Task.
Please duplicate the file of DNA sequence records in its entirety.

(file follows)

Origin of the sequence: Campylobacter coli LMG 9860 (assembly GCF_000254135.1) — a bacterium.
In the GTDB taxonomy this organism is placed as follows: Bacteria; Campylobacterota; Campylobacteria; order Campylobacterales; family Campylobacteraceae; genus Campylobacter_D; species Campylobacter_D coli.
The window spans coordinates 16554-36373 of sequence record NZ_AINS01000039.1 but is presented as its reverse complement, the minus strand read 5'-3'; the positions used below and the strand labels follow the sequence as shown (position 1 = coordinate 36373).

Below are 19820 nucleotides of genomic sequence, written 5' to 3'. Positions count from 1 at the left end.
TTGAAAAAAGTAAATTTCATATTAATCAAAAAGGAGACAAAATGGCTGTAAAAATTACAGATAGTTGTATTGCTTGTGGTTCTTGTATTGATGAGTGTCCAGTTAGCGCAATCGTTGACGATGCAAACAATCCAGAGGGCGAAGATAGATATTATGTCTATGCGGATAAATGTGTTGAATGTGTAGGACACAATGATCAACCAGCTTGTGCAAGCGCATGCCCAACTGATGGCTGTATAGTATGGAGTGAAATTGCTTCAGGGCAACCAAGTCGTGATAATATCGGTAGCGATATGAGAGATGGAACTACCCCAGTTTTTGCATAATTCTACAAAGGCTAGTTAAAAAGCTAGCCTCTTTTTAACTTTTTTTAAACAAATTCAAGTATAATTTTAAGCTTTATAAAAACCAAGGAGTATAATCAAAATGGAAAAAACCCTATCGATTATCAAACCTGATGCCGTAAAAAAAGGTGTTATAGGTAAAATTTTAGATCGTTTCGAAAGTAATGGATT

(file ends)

Origin of the sequence: Campylobacter coli LMG 9860 (assembly GCF_000254135.1) — a bacterium.
In the GTDB taxonomy this organism is placed as follows: Bacteria; Campylobacterota; Campylobacteria; order Campylobacterales; family Campylobacteraceae; genus Campylobacter_D; species Campylobacter_D coli.
The window spans coordinates 16554-36373 of sequence record NZ_AINS01000039.1 but is presented as its reverse complement, the minus strand read 5'-3'; the positions used below and the strand labels follow the sequence as shown (position 1 = coordinate 36373).

Below are 19820 nucleotides of genomic sequence, written 5' to 3'. Positions count from 1 at the left end.
TTGAAAAAAGTAAATTTCATATTAATCAAAAAGGAGACAAAATGGCTGTAAAAATTACAGATAGTTGTATTGCTTGTGGTTCTTGTATTGATGAGTGTCCAGTTAGCGCAATCGTTGACGATGCAAACAATCCAGAGGGCGAAGATAGATATTATGTCTATGCGGATAAATGTGTTGAATGTGTAGGACACAATGATCAACCAGCTTGTGCAAGCGCATGCCCAACTGATGGCTGTATAGTATGGAGTGAAATTGCTTCAGGGCAACCAAGTCGTGATAATATCGGTAGCGATATGAGAGATGGAACTACCCCAGTTTTTGCATAATTCTACAAAGGCTAGTTAAAAAGCTAGCCTCTTTTTAACTTTTTTTAAACAAATTCAAGTATAATTTTAAGCTTTATAAAAACCAAGGAGTATAATCAAAATGGAAAAAACCCTATCGATTATCAAACCTGATGCCGTAAAAAAAGGTGTTATAGGTAAAATTTTAGATCGTTTCGAAAGTAATGGATT